U.S. Court of Appeals Upholds Protections Against Toxic Air Pollution from Coal-fired Power Plants
WASHINGTON– In a major victory for people’s health, the U.S. Court of Appeals for the District of Columbia Circuit today upheld EPA’s Mercury and Air Toxics Standards for Power Plants – a clean air safeguard that will significantly reduce harms from power plant toxic air pollution, including mercury, lead, arsenic and acid gases.
In response to today’s decision, Southern Environmental Law Center attorney, John Suttles, who represented the American Academy of Pediatrics, American Lung Association, American Nurses Association, American Public Health Association, and Physicians for Social Responsibility as interveners in the case released the following statement.
“Today’s decision by the U.S. Court of Appeals secures critically important safeguards for people’s health, particularly in the Southeast, where people are vulnerable to some of the largest concentrations of coal-fired power plants in the country. Coal plants are among the largest sources of toxic pollution into the air we breathe.”
“Today’s decision is a great result for clean air and the health of families across the Southeast. It assures that one of the biggest unregulated sources of toxic air pollution must finally limit their emissions of toxic mercury, lead, arsenic, acid gases, and other heavy metals.”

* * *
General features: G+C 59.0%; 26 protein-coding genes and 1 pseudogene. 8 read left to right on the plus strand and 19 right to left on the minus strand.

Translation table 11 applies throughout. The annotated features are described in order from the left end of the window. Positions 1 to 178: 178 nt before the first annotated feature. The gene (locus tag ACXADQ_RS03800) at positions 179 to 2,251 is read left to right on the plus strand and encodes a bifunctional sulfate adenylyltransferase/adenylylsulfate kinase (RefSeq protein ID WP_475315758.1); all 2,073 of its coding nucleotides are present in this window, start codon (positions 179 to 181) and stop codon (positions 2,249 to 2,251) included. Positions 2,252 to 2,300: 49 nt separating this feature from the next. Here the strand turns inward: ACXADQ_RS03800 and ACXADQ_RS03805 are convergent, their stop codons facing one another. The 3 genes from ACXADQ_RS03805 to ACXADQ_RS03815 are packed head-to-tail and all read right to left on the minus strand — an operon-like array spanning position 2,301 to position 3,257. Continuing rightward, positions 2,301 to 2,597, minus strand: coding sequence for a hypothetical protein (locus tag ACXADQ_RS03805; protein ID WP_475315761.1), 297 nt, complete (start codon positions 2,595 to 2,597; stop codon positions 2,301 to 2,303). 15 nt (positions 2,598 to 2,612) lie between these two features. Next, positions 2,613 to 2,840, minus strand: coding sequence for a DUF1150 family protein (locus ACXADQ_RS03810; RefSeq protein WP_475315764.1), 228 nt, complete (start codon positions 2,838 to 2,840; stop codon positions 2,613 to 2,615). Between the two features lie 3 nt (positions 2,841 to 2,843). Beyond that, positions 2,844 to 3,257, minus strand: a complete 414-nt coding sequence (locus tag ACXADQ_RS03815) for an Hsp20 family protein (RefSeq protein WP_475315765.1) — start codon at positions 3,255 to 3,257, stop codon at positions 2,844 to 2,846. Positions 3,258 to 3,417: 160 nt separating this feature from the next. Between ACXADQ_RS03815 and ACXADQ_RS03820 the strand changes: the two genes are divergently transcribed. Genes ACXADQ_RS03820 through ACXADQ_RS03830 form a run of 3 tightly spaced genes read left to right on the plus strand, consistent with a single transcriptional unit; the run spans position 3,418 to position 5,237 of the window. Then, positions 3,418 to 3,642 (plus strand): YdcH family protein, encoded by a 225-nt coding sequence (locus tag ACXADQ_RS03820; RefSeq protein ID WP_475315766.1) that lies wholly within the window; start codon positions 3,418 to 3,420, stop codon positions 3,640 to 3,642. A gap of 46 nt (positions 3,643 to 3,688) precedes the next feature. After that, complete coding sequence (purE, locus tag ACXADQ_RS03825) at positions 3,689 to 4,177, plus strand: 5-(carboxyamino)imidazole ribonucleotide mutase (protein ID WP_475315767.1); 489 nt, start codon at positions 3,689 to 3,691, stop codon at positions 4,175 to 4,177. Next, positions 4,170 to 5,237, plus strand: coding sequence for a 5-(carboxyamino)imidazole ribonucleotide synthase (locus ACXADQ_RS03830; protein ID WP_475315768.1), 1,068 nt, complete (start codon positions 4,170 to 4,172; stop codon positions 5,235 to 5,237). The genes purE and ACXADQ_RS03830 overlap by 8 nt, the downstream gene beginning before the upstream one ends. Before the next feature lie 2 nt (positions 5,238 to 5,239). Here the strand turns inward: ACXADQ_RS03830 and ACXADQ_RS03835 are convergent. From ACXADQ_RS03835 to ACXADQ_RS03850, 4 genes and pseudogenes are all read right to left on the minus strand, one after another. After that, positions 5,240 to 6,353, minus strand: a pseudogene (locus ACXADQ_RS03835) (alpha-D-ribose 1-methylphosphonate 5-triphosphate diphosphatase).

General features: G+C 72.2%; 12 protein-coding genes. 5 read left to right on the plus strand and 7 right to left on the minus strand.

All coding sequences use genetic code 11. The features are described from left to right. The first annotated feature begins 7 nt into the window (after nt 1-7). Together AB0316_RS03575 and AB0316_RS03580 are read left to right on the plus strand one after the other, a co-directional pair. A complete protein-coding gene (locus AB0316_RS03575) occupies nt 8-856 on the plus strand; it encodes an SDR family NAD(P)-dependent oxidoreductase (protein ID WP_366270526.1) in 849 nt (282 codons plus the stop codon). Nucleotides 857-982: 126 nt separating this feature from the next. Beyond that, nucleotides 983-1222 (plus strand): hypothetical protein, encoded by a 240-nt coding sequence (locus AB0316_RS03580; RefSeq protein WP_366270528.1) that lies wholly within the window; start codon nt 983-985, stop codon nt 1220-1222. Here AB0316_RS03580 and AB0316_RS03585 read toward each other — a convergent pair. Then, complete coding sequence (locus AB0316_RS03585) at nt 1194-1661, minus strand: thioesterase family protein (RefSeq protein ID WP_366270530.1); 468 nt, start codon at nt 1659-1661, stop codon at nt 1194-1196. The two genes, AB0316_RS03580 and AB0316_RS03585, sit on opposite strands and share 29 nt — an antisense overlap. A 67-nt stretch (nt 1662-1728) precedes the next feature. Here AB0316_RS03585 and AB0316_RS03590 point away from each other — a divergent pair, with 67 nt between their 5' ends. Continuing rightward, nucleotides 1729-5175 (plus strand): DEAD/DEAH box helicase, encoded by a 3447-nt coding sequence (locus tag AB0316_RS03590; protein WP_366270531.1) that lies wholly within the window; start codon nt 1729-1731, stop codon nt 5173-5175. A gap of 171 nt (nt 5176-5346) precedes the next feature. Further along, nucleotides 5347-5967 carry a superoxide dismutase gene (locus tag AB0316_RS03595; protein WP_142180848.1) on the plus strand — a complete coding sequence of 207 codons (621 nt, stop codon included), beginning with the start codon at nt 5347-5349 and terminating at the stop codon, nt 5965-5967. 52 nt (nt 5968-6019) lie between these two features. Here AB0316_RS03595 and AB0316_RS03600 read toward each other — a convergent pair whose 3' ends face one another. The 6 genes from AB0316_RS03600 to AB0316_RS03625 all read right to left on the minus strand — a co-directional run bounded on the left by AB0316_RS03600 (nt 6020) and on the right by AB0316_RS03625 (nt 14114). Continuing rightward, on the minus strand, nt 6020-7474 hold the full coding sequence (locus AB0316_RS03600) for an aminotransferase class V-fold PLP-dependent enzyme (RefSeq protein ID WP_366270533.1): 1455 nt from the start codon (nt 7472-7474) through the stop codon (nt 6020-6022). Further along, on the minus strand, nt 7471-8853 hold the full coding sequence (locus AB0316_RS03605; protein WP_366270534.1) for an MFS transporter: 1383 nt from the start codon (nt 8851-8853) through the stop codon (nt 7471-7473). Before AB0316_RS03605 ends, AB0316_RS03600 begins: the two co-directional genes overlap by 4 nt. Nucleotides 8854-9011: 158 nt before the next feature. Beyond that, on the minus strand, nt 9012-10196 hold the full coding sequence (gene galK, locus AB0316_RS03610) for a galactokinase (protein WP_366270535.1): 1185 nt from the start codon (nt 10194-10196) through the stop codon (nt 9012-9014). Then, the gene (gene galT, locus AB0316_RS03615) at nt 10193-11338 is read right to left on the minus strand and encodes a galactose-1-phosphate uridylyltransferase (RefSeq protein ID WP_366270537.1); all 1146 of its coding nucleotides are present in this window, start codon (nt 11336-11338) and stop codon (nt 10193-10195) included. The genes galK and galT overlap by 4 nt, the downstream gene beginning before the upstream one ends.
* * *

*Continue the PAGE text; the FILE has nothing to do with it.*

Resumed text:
“Families in Atlanta and Richmond—cities that suffer from some of the highest levels of toxic air pollution from coal plants in the country— as well as families across the Southeast will be able breathe easier with limits on toxic pollution finally in place.”
The EPA’s Mercury and Air Toxics Standards will prevent every year up to 11,000 premature deaths, nearly 5,000 heart attacks and 130,000 asthma attacks. Additionally, the standards will help avoid more than 540,000 days when people have to miss work because of health problems associated with power plant pollution. These “sick” days diminish economic productivity and raise health care costs.
The Southern Environmental Law Center and its clients defended the Mercury and Air Toxics Standards against an industry lawsuit that sought to block these limits to emissions of highly toxic air pollutants like mercury, arsenic, acid gases, and lead from coal- and oil-fired power plants. Under the 1990 Amendments to the Clean Air Act, these standards were already two decades overdue when EPA adopted them in December 2011 and are based on successful measures already in place in many plants.
About the Southern Environmental Law Center: The Southern Environmental Law Center is a regional nonprofit using the power of the law to protect the health and environment of the Southeast (Virginia, Tennessee, North and South Carolina, Georgia, and Alabama). Founded in 1986, SELC's team of nearly 60 legal and policy experts represent more than 100 partner groups on issues of climate change and energy, air and water quality, forests, the coast and wetlands, transportation, and land use. www.SouthernEnvironment.org